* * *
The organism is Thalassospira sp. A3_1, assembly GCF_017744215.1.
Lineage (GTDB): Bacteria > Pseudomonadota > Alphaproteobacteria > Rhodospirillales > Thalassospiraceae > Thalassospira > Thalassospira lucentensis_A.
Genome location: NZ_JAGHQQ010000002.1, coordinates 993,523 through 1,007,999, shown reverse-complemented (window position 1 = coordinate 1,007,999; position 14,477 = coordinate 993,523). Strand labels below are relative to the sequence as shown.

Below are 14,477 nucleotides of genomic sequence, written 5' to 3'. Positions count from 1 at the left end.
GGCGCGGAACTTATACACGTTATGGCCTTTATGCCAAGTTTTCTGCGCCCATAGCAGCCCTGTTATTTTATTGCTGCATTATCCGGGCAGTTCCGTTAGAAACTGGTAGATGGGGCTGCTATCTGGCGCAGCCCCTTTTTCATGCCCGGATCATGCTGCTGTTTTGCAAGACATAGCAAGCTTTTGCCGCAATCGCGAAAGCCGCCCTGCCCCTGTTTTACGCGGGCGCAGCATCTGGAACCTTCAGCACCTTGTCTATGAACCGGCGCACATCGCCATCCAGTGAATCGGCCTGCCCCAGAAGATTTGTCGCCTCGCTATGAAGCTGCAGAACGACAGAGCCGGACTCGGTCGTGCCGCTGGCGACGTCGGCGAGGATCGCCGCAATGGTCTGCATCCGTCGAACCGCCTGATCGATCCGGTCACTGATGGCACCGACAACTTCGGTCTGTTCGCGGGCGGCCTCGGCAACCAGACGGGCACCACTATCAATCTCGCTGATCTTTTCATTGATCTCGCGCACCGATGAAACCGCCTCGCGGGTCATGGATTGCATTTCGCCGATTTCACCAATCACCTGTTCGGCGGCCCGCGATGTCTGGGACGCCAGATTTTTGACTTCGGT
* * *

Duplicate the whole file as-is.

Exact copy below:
The organism is Thalassospira sp. A3_1, assembly GCF_017744215.1.
Lineage (GTDB): Bacteria > Pseudomonadota > Alphaproteobacteria > Rhodospirillales > Thalassospiraceae > Thalassospira > Thalassospira lucentensis_A.
Genome location: NZ_JAGHQQ010000002.1, coordinates 993,523 through 1,007,999, shown reverse-complemented (window position 1 = coordinate 1,007,999; position 14,477 = coordinate 993,523). Strand labels below are relative to the sequence as shown.

Below are 14,477 nucleotides of genomic sequence, written 5' to 3'. Positions count from 1 at the left end.
GGCGCGGAACTTATACACGTTATGGCCTTTATGCCAAGTTTTCTGCGCCCATAGCAGCCCTGTTATTTTATTGCTGCATTATCCGGGCAGTTCCGTTAGAAACTGGTAGATGGGGCTGCTATCTGGCGCAGCCCCTTTTTCATGCCCGGATCATGCTGCTGTTTTGCAAGACATAGCAAGCTTTTGCCGCAATCGCGAAAGCCGCCCTGCCCCTGTTTTACGCGGGCGCAGCATCTGGAACCTTCAGCACCTTGTCTATGAACCGGCGCACATCGCCATCCAGTGAATCGGCCTGCCCCAGAAGATTTGTCGCCTCGCTATGAAGCTGCAGAACGACAGAGCCGGACTCGGTCGTGCCGCTGGCGACGTCGGCGAGGATCGCCGCAATGGTCTGCATCCGTCGAACCGCCTGATCGATCCGGTCACTGATGGCACCGACAACTTCGGTCTGTTCGCGGGCGGCCTCGGCAACCAGACGGGCACCACTATCAATCTCGCTGATCTTTTCATTGATCTCGCGCACCGATGAAACCGCCTCGCGGGTCATGGATTGCATTTCGCCGATTTCACCAATCACCTGTTCGGCGGCCCGCGATGTCTGGGACGCCAGATTTTTGACTTCGGT